Archive for the ‘Eggcorns’ Category

Briefly noted: mind-bottling

May 18, 2013

Just went past me on KFJC (Foothill College in Los Altos Hills CA), in an aural montage, this exchange from the 2007 movie Blades of Glory:

Chazz: Mind-bottling, isn’t it?

Jimmy: Did you just say mind-bottling?

Chazz: Yeah, mind-bottling. You know, when things are so crazy it gets your thoughts all trapped, like in a bottle? (link)

A lovely eggcorn for mind-boggling (noted on the Eggcorn Forum, but not yet in the database), complete with the mark of a great eggcorn find, the speaker’s rationalization for the form they use.

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An unfortunate mishearing

April 9, 2013

From Victor Steinbok on ADS-L, a link to a HuffPost Comedy posting with this photograph:

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One Big Happy roundup

March 17, 2013

Four recent language-related cartoons from Rick Detorie’s strip One Big Happy (information on the strip here): two with mishearings/eggcorns, one on consonant clusters, and one on ambiguity.

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perils of wisdom

March 13, 2013

Reported this morning by Mike Jankulak from a mailing list he’s subscribed to:

Also Ryan, I had sent you a question on the other group in hope you might have some perils of wisdom to share there.

(Perils of wisdom for pearls of wisdom.) In context, this doesn’t seem intentional, but the question is what sort of unintentional error it represents: an eggcorn, a mishearing, a simple misspelling, or what? These things are often hard to decide, and the perpetrators might or might not be able to shed light on things. And of course the source of one occurrence might be different from the sources of others.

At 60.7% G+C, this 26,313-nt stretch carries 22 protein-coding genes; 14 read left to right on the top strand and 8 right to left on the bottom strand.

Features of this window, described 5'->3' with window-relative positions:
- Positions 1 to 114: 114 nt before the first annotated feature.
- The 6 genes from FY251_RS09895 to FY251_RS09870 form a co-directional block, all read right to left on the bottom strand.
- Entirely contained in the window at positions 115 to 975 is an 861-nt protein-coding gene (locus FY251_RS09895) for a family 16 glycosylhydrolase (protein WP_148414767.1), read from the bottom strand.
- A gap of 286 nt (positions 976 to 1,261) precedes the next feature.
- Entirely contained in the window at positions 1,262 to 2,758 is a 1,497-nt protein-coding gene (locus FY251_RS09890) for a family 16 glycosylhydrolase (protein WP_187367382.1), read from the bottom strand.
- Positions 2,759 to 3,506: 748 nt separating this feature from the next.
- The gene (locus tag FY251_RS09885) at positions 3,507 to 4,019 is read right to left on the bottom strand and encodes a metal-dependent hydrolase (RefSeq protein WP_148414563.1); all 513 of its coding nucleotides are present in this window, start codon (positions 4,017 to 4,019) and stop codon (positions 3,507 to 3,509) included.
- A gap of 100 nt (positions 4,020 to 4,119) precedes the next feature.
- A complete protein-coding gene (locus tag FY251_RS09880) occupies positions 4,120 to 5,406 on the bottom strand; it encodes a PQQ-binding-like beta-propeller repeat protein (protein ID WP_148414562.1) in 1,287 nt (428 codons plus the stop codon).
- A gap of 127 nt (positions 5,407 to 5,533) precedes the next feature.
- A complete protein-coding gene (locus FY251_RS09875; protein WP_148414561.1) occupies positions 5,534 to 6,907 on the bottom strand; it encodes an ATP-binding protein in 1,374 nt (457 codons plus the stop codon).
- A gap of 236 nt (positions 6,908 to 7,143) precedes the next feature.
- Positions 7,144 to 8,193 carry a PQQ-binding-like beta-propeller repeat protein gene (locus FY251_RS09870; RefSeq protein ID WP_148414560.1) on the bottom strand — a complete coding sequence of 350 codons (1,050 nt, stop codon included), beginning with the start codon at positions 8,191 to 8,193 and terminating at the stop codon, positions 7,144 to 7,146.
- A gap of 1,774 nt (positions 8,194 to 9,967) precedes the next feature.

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Eggcorns on the net

February 21, 2013

Today’s “A.Word.A.Day” posting from Anu Garg is about the word eggcorn.

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concordance ‘example, occurrence’

January 30, 2013

Back on December 5, Lynne Murphy reported in Facebook about an essay-marking game — drinking a shot of liquor or eating something whenever a particular expression occurred in a student essay:

‘concordance’ to mean ‘example found in a corpus’, as in ‘COCA has three concordances of this collocation’.

… I’ve read this so many times, that I actually looked it up to see if this terminology was polysemous in ways I had not yet appreciated.

(No evidence for it I could find in dictionaries.)

So an error, but what kind? Mishearing (of occurrences)? Classical malapropism (perhaps as a result of learning the technical term concordance)? Eggcorn? Examples like this can be remarkably hard to classify.

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cowtailing

January 28, 2013

Early this month, some discussion on ADS-L about cow-tailing / cowtailing, set off by Jon Lighter’s quoting from the Wordnik entry on cow-tail, which has plenty of examples of references to cow’s tails and things resembling them, but also this quote from Talking Points Memo:

This Republican is convinced that Barack Obama represents the very best option for this country if for no other reason it is because he refuses to cow-tail to the antics of the DNC.

That’s cow-tail for kowtow, pretty clearly an eggcorn — a reanalysis of the expression that finds two familiar parts in it, though what kowtowing has to do with cow’s tails is entirely unclear.

Four things: some irrelevancies to get out of the way; more eggcornish examples of cowtail; earlier blog discussion of the variant cow-tow; and the developing semantics of kowtow.

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Putting the man in manicure

January 13, 2013

Today’s Zits reanalyzes the word manicure:

Girls get their nails done at a salon, guys bite theirs.

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Two cartoons

January 10, 2013

Two language-related cartoons came by on Facebook a little while ago. One I think I understand pretty clearly — it involves a demi-eggcorn — but the other baffles me, not because of what it says (involving the glottal stop), but because I don’t understand why the character who speaks is saying it.

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Two Big Happies

December 6, 2012

A few weeks ago, from Benita Bendon Campbell, two cartoons from the strip One Big Happy (information on the strip here), with little kids coping with English. Ruthie plays with alphabetical ordering:

And Joe commits an eggcorn on unnamed source, using a topic he knows something about, namely dinosaurs:


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